I find there are some questions about sets, but there isn't any tag about it.

I would like to ask questions about them and learn more about them. Thus I thought about creating a new tag to group the questions.

Currently most questions I see are about different similarity metrics between sets or about rank based analysis of sets like gene set enrichment analysis.

Proposed tag wiki excerpt:

For questions about analysis of groups of nominal variables

Prototype of a full tag wiki :

A set (See definition) can be defined as a group of elements:
set1 = element1, element2, element3
Questions might be about similarity indices, or analysis on them.

PS: Are here some knowledge on operations and tests?

  • 3
    $\begingroup$ What would be the utility for such tag? Why would it be helpful? Who would benefit from it? Notice that there is 15,237 questions in your query, nobody will tag them by hand, so creating the tag would not change anything for those questions. $\endgroup$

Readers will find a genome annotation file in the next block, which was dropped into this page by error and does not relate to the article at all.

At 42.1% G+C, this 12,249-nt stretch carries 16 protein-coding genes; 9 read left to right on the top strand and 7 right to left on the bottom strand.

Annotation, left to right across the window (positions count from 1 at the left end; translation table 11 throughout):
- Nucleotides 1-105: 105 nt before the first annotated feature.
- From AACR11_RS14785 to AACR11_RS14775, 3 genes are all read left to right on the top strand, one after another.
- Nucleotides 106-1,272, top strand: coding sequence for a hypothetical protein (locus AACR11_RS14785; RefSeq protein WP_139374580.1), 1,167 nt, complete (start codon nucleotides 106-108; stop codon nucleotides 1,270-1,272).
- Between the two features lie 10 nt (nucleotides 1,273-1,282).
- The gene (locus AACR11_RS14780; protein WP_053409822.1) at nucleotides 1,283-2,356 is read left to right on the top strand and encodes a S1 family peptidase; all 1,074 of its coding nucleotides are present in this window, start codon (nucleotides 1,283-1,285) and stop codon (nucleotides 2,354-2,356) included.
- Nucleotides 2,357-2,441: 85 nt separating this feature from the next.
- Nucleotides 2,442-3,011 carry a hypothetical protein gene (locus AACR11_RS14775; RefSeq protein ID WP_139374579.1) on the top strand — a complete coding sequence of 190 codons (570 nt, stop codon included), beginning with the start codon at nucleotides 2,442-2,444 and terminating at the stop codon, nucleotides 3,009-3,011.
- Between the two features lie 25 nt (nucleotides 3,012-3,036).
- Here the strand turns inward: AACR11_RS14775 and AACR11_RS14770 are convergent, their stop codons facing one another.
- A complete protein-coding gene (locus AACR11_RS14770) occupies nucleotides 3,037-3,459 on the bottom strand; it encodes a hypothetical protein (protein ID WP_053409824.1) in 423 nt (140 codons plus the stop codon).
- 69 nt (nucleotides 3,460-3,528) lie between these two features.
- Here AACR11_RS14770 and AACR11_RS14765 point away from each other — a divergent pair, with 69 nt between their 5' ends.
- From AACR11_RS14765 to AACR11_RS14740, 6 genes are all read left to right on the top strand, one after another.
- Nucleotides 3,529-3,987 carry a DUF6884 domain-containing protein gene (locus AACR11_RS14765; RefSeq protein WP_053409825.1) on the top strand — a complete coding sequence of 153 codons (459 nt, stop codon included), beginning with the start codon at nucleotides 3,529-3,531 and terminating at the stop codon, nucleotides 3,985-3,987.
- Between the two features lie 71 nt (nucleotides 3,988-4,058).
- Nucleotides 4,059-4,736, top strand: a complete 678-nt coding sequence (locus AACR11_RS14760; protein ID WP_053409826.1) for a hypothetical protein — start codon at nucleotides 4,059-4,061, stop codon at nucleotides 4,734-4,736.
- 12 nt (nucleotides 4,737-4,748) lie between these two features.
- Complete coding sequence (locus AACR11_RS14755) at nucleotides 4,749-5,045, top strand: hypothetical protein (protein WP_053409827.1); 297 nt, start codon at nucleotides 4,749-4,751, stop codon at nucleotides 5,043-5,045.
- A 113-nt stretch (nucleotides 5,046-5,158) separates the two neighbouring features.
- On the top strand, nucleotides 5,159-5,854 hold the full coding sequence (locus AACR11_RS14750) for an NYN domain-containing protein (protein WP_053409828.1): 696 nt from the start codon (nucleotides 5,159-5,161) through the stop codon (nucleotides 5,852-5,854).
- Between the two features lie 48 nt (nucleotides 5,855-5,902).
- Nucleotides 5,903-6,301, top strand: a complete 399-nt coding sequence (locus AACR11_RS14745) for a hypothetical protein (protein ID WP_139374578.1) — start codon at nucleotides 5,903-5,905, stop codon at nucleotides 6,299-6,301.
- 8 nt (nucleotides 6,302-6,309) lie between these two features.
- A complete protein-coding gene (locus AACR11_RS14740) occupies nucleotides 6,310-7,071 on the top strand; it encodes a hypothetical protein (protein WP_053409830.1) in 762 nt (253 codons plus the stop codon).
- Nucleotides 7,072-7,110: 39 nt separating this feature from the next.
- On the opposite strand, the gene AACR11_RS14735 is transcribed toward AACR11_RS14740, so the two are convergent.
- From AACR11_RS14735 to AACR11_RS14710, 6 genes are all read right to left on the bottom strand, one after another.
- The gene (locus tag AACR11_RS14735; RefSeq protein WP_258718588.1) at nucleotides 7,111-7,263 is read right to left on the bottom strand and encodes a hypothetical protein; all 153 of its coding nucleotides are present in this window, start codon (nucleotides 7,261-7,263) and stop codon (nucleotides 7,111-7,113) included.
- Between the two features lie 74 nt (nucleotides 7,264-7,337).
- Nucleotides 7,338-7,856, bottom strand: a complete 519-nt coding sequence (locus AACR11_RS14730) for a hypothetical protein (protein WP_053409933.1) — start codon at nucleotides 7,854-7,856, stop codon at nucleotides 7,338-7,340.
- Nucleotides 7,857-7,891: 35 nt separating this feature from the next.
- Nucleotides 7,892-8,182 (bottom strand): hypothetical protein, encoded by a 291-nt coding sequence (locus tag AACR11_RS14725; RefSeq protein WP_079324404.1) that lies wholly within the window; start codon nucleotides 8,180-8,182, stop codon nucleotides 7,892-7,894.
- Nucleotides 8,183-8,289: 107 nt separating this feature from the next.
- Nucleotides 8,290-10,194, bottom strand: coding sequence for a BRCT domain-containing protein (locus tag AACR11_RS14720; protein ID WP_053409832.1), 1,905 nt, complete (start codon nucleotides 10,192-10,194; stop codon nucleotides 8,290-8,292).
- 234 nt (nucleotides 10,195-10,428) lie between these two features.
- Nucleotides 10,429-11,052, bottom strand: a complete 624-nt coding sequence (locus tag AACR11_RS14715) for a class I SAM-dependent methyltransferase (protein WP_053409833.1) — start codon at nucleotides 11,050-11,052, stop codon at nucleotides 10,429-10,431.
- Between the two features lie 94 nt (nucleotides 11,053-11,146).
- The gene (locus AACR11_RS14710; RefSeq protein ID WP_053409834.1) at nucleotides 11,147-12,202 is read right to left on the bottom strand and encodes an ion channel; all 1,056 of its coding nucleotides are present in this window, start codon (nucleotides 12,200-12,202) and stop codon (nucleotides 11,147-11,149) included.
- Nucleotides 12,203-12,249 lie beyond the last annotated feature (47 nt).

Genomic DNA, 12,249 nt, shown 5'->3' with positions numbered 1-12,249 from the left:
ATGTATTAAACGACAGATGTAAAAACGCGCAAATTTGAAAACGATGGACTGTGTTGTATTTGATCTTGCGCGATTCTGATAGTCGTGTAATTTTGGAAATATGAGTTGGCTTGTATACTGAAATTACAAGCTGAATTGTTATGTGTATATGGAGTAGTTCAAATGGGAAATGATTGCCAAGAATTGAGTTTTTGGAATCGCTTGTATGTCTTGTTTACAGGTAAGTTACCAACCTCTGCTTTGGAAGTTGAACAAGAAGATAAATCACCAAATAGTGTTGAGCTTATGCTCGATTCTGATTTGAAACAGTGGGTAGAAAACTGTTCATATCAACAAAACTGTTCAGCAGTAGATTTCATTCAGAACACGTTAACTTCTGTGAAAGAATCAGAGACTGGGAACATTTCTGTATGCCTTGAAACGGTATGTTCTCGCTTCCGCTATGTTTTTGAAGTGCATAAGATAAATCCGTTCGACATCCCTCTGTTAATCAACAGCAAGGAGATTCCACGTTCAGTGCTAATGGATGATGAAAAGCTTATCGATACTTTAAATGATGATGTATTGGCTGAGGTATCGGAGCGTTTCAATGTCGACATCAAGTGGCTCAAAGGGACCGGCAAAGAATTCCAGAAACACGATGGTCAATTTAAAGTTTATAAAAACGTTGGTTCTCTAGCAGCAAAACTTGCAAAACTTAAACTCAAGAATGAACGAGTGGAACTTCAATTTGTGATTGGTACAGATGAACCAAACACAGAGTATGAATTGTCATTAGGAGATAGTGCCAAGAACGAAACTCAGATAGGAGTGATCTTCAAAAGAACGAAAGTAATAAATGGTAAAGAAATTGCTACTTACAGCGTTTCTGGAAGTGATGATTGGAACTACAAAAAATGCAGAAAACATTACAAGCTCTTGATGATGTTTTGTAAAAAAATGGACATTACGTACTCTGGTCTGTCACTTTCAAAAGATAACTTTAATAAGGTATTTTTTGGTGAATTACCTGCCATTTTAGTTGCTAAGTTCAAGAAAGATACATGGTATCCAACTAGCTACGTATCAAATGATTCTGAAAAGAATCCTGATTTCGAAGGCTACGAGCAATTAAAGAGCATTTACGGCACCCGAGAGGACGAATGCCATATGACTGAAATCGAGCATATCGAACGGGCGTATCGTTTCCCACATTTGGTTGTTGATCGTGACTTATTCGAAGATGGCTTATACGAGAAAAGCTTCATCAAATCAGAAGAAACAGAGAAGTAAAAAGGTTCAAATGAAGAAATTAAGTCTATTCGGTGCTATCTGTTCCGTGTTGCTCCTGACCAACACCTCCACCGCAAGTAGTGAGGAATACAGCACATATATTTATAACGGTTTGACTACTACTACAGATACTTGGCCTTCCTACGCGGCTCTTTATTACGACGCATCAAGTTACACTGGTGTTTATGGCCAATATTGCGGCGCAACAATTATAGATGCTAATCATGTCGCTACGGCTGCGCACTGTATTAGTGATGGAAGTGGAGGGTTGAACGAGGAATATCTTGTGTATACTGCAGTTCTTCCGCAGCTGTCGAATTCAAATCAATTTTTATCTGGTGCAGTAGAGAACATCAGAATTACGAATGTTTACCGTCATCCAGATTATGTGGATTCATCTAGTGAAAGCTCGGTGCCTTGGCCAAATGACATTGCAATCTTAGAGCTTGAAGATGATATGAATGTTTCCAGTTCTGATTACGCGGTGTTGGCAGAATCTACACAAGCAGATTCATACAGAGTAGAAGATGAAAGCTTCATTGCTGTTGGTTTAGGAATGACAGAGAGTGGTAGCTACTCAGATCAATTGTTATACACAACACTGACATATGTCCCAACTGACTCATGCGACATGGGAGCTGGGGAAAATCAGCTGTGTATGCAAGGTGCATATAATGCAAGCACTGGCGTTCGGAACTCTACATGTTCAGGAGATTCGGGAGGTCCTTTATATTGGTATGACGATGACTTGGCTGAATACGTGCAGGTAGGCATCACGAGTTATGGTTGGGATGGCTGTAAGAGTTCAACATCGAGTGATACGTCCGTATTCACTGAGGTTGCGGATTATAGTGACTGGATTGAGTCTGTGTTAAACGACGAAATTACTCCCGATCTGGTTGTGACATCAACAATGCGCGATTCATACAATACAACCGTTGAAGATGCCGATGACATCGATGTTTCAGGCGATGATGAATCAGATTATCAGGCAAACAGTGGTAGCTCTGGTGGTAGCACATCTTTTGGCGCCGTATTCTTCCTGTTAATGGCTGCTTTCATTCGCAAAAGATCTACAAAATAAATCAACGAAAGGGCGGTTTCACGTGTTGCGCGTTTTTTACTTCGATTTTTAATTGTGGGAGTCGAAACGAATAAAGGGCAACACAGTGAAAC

– Tim
    Commented Jan 2, 2019 at 11:56
  • $\begingroup$ I will use it, it would help to users interested in analyse sets. I would retag those question that fit as I found them (and I hope new questions will use the tag too) $\endgroup$
    – llrs
    Commented Jan 2, 2019 at 12:14
  • 2
    $\begingroup$ Tags grow out of the needs of users. We have found that it is rare that a retrospective application of a tag is helpful. In this case, if not a single one of the thousands of users who had questions related to sets elected to create this tag, it's unlikely it will help to apply it to their questions now, no matter how appropriate it might seem to be. $\endgroup$
    – whuber Mod
    Commented Jan 2, 2019 at 22:25

1 Answer 1


It seems to me that this will lead to potential problems because:

1 - it might encourage people to ask questions about set theory which are better on another site

2 - the proposed scope is too broad as the analysis of groups of categorical variables might cover many different techniques like item response theory, various forms of principal component analysis, logistic regression, log-linear models, latent class analysis, ...


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